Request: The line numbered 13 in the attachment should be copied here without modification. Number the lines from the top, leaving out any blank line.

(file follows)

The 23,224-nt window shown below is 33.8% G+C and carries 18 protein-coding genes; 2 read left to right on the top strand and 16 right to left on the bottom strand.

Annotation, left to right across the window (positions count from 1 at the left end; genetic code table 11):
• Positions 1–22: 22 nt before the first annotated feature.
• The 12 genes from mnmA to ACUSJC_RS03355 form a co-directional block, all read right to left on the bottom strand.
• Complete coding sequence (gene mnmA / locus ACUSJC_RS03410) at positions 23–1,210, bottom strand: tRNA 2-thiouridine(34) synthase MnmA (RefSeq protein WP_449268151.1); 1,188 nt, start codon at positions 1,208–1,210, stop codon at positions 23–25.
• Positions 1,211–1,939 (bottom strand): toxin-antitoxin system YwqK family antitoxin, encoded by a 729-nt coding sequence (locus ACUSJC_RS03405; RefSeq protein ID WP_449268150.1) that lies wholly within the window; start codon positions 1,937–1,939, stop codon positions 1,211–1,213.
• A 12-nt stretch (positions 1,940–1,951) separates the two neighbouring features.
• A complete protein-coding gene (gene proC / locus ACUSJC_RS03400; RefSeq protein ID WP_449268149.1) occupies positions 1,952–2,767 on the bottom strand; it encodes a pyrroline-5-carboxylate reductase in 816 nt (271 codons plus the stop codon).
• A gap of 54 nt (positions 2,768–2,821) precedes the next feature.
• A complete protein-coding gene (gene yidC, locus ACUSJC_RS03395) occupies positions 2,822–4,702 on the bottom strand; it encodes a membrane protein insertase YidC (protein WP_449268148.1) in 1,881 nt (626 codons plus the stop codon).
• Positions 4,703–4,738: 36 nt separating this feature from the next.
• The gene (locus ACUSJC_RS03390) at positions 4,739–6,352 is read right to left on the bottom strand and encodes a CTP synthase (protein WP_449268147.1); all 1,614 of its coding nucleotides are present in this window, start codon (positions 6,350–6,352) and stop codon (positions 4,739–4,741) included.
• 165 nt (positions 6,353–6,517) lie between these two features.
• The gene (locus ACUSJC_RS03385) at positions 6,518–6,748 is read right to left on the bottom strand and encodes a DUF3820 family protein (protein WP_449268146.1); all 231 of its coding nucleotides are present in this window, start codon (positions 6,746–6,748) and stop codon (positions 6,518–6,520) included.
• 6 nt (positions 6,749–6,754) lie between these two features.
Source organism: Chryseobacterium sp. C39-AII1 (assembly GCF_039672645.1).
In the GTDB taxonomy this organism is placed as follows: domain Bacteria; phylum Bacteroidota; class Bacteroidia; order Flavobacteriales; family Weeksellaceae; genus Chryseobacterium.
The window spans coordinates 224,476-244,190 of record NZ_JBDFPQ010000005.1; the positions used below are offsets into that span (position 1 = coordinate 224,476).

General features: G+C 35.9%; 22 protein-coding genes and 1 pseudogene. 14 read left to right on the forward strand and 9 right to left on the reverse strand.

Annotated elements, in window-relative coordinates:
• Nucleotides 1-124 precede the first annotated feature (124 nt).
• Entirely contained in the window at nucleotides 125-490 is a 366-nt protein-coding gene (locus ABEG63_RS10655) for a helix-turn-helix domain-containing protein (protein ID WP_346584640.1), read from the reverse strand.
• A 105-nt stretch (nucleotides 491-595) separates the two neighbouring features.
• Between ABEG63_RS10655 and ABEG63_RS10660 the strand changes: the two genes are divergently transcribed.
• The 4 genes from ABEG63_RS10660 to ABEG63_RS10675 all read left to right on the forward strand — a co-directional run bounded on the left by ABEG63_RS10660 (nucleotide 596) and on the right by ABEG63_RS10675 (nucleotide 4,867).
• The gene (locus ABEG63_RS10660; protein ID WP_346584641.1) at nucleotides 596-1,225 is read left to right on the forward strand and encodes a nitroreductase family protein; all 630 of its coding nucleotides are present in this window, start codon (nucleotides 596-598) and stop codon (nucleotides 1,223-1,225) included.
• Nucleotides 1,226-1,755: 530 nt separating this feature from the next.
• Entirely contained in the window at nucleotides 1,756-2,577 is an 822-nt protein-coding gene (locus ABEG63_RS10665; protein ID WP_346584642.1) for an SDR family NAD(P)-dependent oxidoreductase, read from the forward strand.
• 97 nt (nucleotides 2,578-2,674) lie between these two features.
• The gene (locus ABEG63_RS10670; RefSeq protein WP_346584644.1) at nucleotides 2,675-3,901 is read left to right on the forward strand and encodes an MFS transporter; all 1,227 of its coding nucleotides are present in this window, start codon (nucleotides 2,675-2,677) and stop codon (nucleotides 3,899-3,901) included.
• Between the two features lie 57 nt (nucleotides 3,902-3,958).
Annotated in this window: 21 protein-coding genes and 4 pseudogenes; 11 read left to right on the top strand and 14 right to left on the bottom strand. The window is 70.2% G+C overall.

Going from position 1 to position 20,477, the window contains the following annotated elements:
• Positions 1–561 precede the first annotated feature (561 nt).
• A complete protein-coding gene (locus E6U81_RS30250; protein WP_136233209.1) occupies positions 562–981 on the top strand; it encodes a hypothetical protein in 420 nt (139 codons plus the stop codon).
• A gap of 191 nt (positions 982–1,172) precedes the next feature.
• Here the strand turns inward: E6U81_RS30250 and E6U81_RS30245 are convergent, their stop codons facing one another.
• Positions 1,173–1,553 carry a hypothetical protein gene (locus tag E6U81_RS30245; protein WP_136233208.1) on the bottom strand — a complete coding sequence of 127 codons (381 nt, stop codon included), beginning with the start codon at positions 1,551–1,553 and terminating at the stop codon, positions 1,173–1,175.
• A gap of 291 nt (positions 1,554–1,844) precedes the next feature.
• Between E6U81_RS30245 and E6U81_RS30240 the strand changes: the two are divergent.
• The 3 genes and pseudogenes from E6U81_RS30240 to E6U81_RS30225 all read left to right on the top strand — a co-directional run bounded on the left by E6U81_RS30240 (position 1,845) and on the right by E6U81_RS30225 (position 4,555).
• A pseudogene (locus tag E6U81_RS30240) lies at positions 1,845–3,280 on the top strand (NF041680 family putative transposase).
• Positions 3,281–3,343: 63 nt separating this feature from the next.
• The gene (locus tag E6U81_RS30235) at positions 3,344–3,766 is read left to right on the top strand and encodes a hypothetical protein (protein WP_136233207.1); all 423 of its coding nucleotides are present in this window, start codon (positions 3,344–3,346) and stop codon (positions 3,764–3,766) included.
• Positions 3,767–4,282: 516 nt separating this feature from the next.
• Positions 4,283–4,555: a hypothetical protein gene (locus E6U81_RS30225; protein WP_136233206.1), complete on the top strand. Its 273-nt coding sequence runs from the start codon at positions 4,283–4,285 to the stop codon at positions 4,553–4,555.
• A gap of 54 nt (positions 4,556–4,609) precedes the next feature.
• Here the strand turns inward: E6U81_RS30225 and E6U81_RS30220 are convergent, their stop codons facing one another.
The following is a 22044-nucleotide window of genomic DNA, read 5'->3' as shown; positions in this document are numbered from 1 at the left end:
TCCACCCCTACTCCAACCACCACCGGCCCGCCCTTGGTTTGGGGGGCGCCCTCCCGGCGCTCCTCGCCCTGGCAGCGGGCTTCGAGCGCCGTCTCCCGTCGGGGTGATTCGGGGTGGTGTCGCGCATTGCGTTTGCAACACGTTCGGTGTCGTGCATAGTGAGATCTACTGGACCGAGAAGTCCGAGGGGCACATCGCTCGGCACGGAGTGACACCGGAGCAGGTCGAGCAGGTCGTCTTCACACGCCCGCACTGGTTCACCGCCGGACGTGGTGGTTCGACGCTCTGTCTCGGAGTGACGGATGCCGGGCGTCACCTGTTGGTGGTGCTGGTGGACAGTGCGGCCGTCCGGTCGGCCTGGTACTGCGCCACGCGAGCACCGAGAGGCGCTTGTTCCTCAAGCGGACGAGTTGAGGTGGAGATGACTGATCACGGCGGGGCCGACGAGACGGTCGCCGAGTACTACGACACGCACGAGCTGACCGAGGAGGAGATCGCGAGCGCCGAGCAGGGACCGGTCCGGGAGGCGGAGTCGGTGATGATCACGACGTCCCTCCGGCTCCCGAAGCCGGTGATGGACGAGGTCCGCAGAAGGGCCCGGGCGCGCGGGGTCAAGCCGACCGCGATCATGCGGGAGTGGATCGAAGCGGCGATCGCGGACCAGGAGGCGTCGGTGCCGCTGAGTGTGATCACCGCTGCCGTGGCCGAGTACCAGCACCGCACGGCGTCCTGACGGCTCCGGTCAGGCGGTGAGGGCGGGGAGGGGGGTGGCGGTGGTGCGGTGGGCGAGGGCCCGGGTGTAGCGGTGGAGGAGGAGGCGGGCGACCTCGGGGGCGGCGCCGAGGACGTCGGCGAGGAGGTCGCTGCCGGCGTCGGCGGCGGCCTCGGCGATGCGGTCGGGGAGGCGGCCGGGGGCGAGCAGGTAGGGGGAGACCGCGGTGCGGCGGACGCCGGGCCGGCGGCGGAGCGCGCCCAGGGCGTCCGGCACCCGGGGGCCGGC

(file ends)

• 165 nt (positions 6,353–6,517) lie between these two features.